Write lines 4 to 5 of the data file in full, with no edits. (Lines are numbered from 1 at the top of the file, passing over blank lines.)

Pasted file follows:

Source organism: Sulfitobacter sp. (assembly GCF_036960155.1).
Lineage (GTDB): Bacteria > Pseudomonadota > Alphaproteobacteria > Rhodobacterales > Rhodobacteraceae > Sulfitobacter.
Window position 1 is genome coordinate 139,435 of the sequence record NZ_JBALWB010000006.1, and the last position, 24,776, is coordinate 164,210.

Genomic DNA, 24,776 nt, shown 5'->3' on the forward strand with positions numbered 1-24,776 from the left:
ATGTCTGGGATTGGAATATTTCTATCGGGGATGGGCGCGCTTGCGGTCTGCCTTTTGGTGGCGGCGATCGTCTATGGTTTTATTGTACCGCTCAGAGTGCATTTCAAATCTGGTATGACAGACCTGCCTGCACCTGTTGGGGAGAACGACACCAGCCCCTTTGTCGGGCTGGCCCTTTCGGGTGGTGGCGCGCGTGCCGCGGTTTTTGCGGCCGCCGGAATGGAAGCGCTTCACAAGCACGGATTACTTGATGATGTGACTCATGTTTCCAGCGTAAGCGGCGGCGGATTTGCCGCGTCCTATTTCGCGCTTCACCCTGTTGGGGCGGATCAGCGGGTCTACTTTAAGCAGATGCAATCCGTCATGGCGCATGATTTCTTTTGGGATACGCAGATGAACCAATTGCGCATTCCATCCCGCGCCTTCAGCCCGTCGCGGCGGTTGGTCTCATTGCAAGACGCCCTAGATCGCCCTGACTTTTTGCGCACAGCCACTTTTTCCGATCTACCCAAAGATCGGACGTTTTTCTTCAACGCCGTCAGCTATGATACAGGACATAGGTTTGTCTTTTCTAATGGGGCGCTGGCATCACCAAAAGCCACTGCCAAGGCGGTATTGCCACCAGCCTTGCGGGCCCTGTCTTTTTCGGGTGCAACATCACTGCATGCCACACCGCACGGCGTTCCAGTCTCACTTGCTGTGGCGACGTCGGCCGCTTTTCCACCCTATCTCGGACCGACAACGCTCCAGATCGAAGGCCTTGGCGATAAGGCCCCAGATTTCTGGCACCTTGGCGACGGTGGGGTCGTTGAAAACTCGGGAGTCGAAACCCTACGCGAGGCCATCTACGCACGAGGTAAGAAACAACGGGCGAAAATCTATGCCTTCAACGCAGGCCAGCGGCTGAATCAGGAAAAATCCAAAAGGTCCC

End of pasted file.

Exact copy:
Genomic DNA, 24,776 nt, shown 5'->3' on the forward strand with positions numbered 1-24,776 from the left:
ATGTCTGGGATTGGAATATTTCTATCGGGGATGGGCGCGCTTGCGGTCTGCCTTTTGGTGGCGGCGATCGTCTATGGTTTTATTGTACCGCTCAGAGTGCATTTCAAATCTGGTATGACAGACCTGCCTGCACCTGTTGGGGAGAACGACACCAGCCCCTTTGTCGGGCTGGCCCTTTCGGGTGGTGGCGCGCGTGCCGCGGTTTTTGCGGCCGCCGGAATGGAAGCGCTTCACAAGCACGGATTACTTGATGATGTGACTCATGTTTCCAGCGTAAGCGGCGGCGGATTTGCCGCGTCCTATTTCGCGCTTCACCCTGTTGGGGCGGATCAGCGGGTCTACTTTAAGCAGATGCAATCCGTCATGGCGCATGATTTCTTTTGGGATACGCAGATGAACCAATTGCGCATTCCATCCCGCGCCTTCAGCCCGTCGCGGCGGTTGGTCTCATTGCAAGACGCCCTAGATCGCCCTGACTTTTTGCGCACAGCCACTTTTTCCGATCTACCCAAAGATCGGACGTTTTTCTTCAACGCCGTCAGCTATGATACAGGACATAGGTTTGTCTTTTCTAATGGGGCGCTGGCATCACCAAAAGCCACTGCCAAGGCGGTATTGCCACCAGCCTTGCGGGCCCTGTCTTTTTCGGGTGCAACATCACTGCATGCCACACCGCACGGCGTTCCAGTCTCACTTGCTGTGGCGACGTCGGCCGCTTTTCCACCCTATCTCGGACCGACAACGCTCCAGATCGAAGGCCTTGGCGATAAGGCCCCAGATTTCTGGCACCTTGGCGACGGTGGGGTCGTTGAAAACTCGGGAGTCGAAACCCTACGCGAGGCCATCTACGCACGAGGTAAGAAACAACGGGCGAAAATCTATGCCTTCAACGCAGGCCAGCGGCTGAATCAGGAAAAATCCAAAAGGTCCC